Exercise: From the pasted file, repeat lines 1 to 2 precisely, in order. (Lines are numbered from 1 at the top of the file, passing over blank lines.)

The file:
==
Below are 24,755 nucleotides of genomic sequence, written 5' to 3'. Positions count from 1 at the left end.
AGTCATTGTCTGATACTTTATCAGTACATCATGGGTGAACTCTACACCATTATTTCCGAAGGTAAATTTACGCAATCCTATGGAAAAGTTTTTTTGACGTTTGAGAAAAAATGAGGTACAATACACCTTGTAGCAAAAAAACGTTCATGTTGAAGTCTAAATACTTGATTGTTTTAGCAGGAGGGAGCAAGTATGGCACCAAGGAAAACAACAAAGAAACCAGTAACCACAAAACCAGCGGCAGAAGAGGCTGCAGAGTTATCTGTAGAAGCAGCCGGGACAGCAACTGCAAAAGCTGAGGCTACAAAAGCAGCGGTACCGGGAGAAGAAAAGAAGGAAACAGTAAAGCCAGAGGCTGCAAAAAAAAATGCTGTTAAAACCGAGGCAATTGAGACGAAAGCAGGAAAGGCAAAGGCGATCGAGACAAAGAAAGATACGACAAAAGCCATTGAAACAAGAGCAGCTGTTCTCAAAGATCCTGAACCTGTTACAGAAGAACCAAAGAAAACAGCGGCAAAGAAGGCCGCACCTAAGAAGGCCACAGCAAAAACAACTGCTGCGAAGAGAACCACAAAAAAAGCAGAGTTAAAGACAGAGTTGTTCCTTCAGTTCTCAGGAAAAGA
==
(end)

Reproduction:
Below are 24,755 nucleotides of genomic sequence, written 5' to 3'. Positions count from 1 at the left end.
AGTCATTGTCTGATACTTTATCAGTACATCATGGGTGAACTCTACACCATTATTTCCGAAGGTAAATTTACGCAATCCTATGGAAAAGTTTTTTTGACGTTTGAGAAAAAATGAGGTACAATACACCTTGTAGCAAAAAAACGTTCATGTTGAAGTCTAAATACTTGATTGTTTTAGCAGGAGGGAGCAAGTATGGCACCAAGGAAAACAACAAAGAAACCAGTAACCACAAAACCAGCGGCAGAAGAGGCTGCAGAGTTATCTGTAGAAGCAGCCGGGACAGCAACTGCAAAAGCTGAGGCTACAAAAGCAGCGGTACCGGGAGAAGAAAAGAAGGAAACAGTAAAGCCAGAGGCTGCAAAAAAAAATGCTGTTAAAACCGAGGCAATTGAGACGAAAGCAGGAAAGGCAAAGGCGATCGAGACAAAGAAAGATACGACAAAAGCCATTGAAACAAGAGCAGCTGTTCTCAAAGATCCTGAACCTGTTACAGAAGAACCAAAGAAAACAGCGGCAAAGAAGGCCGCACCTAAGAAGGCCACAGCAAAAACAACTGCTGCGAAGAGAACCACAAAAAAAGCAGAGTTAAAGACAGAGTTGTTCCTTCAGTTCTCAGGAAAAGA